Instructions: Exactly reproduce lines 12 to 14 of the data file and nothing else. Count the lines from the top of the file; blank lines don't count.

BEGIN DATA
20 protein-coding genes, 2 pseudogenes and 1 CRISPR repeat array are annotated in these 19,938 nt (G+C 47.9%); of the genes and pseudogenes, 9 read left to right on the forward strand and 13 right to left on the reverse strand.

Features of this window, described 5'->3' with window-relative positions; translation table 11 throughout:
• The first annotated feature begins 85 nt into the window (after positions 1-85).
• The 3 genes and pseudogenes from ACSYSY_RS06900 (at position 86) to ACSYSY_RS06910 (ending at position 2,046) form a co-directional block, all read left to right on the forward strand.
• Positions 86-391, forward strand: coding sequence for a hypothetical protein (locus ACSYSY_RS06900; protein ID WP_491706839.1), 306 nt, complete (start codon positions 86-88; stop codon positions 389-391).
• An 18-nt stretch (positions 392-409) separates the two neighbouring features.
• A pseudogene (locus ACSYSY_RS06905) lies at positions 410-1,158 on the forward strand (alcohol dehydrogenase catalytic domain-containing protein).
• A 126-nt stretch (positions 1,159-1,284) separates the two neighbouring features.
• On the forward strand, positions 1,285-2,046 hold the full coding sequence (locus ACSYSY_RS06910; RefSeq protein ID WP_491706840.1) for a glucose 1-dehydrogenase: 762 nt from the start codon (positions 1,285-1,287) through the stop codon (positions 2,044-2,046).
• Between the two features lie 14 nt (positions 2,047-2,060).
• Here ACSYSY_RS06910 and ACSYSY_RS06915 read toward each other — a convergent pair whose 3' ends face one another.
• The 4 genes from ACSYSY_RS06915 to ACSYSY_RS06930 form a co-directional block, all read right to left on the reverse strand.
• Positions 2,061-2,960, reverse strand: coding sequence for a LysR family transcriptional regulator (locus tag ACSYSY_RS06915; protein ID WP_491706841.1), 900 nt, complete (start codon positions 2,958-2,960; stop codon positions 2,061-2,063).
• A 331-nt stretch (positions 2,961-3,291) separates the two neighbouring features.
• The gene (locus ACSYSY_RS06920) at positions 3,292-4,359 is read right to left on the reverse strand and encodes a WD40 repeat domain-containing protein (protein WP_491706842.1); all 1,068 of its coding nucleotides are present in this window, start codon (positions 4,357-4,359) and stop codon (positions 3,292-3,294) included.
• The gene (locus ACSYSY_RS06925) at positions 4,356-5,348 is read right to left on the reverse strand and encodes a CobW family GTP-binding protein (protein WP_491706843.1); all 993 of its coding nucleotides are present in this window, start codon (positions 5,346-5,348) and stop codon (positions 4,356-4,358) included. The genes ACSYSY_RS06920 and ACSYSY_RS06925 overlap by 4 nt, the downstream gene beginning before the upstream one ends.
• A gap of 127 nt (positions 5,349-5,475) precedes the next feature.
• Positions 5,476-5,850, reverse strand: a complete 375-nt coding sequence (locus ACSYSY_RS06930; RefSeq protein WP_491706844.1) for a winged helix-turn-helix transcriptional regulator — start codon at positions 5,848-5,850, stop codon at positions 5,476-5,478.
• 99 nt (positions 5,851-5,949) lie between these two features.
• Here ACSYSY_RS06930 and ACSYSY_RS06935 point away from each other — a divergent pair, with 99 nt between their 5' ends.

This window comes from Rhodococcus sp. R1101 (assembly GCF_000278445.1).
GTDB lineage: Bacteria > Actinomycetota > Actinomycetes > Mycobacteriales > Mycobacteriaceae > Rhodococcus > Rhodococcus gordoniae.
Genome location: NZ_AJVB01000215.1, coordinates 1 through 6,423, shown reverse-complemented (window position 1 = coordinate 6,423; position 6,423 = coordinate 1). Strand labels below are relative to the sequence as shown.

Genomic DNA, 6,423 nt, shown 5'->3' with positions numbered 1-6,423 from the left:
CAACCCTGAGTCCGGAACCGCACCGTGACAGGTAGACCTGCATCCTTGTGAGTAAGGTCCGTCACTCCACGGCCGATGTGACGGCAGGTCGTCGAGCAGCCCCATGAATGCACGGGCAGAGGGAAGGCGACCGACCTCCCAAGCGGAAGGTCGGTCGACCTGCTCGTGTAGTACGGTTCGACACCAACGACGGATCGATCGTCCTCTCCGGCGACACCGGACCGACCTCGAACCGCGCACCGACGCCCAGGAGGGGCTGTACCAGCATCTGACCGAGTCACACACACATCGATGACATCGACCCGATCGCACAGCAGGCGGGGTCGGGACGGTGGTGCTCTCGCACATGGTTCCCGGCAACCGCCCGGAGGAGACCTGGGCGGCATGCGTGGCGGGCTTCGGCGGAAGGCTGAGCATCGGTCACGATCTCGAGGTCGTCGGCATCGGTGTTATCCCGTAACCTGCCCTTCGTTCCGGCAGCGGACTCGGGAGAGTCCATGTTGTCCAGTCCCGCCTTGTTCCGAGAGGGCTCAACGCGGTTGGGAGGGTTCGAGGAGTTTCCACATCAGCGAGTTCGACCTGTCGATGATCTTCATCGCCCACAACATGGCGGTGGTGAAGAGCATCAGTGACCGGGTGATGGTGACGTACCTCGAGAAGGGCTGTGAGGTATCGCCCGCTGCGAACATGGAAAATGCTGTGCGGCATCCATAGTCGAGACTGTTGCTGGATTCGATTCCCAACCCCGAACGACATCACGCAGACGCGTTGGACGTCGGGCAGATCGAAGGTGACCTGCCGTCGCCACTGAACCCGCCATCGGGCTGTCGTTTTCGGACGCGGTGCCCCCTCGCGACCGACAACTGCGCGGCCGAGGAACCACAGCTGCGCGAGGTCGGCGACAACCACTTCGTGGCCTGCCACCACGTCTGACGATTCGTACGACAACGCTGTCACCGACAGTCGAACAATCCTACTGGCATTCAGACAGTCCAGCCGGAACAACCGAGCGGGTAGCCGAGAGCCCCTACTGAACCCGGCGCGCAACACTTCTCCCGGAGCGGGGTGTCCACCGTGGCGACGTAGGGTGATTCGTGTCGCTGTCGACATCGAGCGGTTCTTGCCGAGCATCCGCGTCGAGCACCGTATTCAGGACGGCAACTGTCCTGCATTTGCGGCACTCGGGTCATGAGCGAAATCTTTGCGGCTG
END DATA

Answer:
• The 4 genes from ACSYSY_RS06915 to ACSYSY_RS06930 form a co-directional block, all read right to left on the reverse strand.
• Positions 2,061-2,960, reverse strand: coding sequence for a LysR family transcriptional regulator (locus tag ACSYSY_RS06915; protein ID WP_491706841.1), 900 nt, complete (start codon positions 2,958-2,960; stop codon positions 2,061-2,063).
• A 331-nt stretch (positions 2,961-3,291) separates the two neighbouring features.